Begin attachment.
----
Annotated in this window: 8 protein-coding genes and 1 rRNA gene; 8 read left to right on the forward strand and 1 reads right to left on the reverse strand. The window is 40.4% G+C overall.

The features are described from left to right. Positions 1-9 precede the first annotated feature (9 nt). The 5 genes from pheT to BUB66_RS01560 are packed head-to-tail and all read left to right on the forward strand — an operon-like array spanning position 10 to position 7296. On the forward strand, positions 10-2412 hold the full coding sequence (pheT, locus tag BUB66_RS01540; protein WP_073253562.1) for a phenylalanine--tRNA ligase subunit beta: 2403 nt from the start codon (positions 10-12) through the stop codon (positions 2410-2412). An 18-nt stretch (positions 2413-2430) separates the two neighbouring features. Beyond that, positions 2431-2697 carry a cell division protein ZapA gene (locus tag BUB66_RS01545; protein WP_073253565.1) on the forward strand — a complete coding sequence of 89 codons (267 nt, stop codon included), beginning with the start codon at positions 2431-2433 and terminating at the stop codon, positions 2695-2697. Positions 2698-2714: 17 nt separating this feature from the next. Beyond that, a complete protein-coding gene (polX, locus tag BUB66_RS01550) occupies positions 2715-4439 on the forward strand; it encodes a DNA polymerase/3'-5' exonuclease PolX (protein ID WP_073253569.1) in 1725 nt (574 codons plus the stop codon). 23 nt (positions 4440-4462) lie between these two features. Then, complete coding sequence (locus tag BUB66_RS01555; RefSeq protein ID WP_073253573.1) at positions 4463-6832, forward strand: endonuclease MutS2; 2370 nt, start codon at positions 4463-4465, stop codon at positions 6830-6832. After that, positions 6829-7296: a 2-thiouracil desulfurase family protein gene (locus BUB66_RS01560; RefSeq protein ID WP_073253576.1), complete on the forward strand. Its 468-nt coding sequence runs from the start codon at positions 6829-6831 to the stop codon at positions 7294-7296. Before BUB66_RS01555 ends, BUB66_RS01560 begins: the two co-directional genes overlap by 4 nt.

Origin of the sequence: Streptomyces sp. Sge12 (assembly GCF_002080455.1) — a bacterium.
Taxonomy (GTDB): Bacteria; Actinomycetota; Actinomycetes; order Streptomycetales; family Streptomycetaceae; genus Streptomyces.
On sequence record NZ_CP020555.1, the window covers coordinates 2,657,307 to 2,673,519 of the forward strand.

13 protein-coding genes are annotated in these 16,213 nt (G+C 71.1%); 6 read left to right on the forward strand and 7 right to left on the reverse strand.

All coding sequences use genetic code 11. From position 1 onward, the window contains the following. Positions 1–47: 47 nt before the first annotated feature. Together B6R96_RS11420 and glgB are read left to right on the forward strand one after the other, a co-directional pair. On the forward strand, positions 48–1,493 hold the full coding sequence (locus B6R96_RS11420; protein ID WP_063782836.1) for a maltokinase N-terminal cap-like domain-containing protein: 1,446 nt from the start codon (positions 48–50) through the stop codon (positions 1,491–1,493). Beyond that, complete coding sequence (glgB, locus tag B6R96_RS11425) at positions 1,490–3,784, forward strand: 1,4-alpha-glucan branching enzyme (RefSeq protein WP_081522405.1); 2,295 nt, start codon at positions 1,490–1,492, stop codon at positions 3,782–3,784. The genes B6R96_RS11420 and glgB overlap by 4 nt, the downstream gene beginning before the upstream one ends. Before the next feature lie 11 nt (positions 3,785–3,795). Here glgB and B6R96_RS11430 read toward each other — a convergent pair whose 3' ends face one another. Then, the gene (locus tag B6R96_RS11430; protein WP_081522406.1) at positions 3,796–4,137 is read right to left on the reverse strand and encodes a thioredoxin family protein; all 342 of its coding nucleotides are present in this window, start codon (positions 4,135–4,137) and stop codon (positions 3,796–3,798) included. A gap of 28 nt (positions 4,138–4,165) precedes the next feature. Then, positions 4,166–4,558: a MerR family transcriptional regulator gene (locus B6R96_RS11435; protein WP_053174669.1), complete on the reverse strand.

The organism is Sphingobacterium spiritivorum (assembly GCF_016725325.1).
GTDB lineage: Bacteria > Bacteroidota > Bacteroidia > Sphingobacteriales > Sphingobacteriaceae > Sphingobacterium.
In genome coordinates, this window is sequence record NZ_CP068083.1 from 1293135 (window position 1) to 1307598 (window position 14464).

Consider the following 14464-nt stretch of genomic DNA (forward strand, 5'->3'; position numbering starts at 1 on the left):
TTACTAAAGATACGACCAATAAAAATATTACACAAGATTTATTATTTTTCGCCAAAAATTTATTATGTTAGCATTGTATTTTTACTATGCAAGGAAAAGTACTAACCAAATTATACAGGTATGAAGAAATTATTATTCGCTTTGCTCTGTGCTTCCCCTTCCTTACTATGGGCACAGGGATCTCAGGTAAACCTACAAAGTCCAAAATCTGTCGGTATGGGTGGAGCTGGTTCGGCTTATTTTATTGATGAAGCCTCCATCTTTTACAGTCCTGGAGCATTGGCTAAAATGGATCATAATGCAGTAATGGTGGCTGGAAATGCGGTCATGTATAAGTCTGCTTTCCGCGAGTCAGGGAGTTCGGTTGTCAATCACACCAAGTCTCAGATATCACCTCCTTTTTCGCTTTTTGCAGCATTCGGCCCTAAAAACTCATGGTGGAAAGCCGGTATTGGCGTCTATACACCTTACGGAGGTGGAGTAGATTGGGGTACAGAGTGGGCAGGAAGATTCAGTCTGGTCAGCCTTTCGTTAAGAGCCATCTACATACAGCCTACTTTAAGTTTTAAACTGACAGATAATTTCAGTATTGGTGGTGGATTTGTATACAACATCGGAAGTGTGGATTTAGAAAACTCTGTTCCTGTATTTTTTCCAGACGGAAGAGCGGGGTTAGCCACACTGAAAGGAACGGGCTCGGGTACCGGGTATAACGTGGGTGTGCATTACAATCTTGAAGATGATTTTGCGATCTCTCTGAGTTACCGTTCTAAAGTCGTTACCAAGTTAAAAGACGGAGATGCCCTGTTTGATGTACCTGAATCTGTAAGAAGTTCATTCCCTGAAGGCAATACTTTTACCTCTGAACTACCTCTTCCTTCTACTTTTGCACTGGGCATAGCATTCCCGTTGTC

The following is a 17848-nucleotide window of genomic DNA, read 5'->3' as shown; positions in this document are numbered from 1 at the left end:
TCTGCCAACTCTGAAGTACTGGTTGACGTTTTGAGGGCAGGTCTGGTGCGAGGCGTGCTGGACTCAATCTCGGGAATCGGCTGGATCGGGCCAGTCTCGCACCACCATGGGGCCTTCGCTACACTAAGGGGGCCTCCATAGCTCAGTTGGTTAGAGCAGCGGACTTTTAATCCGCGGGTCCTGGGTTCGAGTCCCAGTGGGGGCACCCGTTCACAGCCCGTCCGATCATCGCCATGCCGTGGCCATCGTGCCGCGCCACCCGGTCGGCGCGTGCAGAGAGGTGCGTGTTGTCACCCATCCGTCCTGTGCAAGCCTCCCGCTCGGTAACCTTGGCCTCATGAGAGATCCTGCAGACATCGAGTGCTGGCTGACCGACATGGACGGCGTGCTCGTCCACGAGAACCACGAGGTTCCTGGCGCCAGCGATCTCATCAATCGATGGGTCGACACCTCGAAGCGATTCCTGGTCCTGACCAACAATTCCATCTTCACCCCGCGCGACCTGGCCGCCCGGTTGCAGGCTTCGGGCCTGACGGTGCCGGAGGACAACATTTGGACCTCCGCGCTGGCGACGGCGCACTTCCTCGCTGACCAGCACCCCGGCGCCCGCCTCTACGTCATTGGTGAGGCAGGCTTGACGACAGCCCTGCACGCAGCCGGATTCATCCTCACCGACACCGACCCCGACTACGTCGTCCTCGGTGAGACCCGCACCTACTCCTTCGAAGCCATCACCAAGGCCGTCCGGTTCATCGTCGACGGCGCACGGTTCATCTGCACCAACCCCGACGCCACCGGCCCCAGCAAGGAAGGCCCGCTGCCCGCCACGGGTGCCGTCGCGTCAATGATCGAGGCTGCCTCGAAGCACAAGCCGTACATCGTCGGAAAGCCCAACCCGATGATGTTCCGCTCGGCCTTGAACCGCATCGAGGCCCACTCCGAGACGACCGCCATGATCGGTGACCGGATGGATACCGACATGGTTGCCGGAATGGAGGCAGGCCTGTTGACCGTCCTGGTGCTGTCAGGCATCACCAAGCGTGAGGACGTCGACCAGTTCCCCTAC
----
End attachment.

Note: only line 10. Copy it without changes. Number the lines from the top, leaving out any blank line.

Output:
In genome coordinates, this window is sequence record NZ_CP068083.1 from 1293135 (window position 1) to 1307598 (window position 14464).